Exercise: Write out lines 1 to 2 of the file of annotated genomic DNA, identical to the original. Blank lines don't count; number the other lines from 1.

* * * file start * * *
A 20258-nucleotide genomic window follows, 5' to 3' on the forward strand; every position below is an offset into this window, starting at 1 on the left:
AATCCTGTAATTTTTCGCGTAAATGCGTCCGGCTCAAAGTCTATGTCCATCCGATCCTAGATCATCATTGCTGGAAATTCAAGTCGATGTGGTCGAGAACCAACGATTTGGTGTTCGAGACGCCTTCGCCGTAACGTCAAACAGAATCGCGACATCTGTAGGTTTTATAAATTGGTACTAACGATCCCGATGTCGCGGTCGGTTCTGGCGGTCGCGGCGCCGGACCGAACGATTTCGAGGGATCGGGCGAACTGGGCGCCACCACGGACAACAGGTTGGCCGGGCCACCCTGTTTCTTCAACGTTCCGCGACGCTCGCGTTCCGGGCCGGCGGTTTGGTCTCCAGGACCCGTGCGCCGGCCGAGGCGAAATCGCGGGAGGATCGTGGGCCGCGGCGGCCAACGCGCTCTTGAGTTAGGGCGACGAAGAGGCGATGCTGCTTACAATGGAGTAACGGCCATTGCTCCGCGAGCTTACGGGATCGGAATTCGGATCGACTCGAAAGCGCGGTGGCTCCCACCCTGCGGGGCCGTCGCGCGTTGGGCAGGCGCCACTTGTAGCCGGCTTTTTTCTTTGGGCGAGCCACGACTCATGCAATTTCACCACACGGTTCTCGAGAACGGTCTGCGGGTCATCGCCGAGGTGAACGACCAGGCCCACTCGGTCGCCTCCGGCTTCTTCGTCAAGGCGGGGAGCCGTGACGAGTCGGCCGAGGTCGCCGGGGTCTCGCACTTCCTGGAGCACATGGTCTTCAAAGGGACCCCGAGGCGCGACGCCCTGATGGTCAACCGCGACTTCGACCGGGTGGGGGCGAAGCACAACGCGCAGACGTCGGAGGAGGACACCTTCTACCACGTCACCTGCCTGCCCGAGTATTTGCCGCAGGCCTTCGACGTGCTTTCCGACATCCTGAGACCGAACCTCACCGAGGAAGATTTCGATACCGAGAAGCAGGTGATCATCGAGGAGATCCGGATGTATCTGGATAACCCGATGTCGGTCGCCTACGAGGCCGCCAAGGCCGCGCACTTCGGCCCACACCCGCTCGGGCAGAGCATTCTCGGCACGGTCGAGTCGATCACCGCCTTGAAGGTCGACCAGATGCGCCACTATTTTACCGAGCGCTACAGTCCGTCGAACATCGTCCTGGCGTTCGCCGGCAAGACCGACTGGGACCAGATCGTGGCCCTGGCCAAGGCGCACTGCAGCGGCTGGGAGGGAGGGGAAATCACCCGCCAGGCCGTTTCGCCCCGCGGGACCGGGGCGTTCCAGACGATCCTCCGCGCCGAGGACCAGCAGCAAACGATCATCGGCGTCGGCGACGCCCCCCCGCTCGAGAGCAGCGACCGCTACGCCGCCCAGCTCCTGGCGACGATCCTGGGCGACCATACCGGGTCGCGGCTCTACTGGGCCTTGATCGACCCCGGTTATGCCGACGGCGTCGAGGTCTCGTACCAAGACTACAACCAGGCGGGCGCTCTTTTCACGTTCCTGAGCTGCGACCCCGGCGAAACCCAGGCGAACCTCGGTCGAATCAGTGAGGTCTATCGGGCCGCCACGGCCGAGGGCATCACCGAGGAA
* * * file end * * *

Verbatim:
A 20258-nucleotide genomic window follows, 5' to 3' on the forward strand; every position below is an offset into this window, starting at 1 on the left:
AATCCTGTAATTTTTCGCGTAAATGCGTCCGGCTCAAAGTCTATGTCCATCCGATCCTAGATCATCATTGCTGGAAATTCAAGTCGATGTGGTCGAGAACCAACGATTTGGTGTTCGAGACGCCTTCGCCGTAACGTCAAACAGAATCGCGACATCTGTAGGTTTTATAAATTGGTACTAACGATCCCGATGTCGCGGTCGGTTCTGGCGGTCGCGGCGCCGGACCGAACGATTTCGAGGGATCGGGCGAACTGGGCGCCACCACGGACAACAGGTTGGCCGGGCCACCCTGTTTCTTCAACGTTCCGCGACGCTCGCGTTCCGGGCCGGCGGTTTGGTCTCCAGGACCCGTGCGCCGGCCGAGGCGAAATCGCGGGAGGATCGTGGGCCGCGGCGGCCAACGCGCTCTTGAGTTAGGGCGACGAAGAGGCGATGCTGCTTACAATGGAGTAACGGCCATTGCTCCGCGAGCTTACGGGATCGGAATTCGGATCGACTCGAAAGCGCGGTGGCTCCCACCCTGCGGGGCCGTCGCGCGTTGGGCAGGCGCCACTTGTAGCCGGCTTTTTTCTTTGGGCGAGCCACGACTCATGCAATTTCACCACACGGTTCTCGAGAACGGTCTGCGGGTCATCGCCGAGGTGAACGACCAGGCCCACTCGGTCGCCTCCGGCTTCTTCGTCAAGGCGGGGAGCCGTGACGAGTCGGCCGAGGTCGCCGGGGTCTCGCACTTCCTGGAGCACATGGTCTTCAAAGGGACCCCGAGGCGCGACGCCCTGATGGTCAACCGCGACTTCGACCGGGTGGGGGCGAAGCACAACGCGCAGACGTCGGAGGAGGACACCTTCTACCACGTCACCTGCCTGCCCGAGTATTTGCCGCAGGCCTTCGACGTGCTTTCCGACATCCTGAGACCGAACCTCACCGAGGAAGATTTCGATACCGAGAAGCAGGTGATCATCGAGGAGATCCGGATGTATCTGGATAACCCGATGTCGGTCGCCTACGAGGCCGCCAAGGCCGCGCACTTCGGCCCACACCCGCTCGGGCAGAGCATTCTCGGCACGGTCGAGTCGATCACCGCCTTGAAGGTCGACCAGATGCGCCACTATTTTACCGAGCGCTACAGTCCGTCGAACATCGTCCTGGCGTTCGCCGGCAAGACCGACTGGGACCAGATCGTGGCCCTGGCCAAGGCGCACTGCAGCGGCTGGGAGGGAGGGGAAATCACCCGCCAGGCCGTTTCGCCCCGCGGGACCGGGGCGTTCCAGACGATCCTCCGCGCCGAGGACCAGCAGCAAACGATCATCGGCGTCGGCGACGCCCCCCCGCTCGAGAGCAGCGACCGCTACGCCGCCCAGCTCCTGGCGACGATCCTGGGCGACCATACCGGGTCGCGGCTCTACTGGGCCTTGATCGACCCCGGTTATGCCGACGGCGTCGAGGTCTCGTACCAAGACTACAACCAGGCGGGCGCTCTTTTCACGTTCCTGAGCTGCGACCCCGGCGAAACCCAGGCGAACCTCGGTCGAATCAGTGAGGTCTATCGGGCCGCCACGGCCGAGGGCATCACCGAGGAA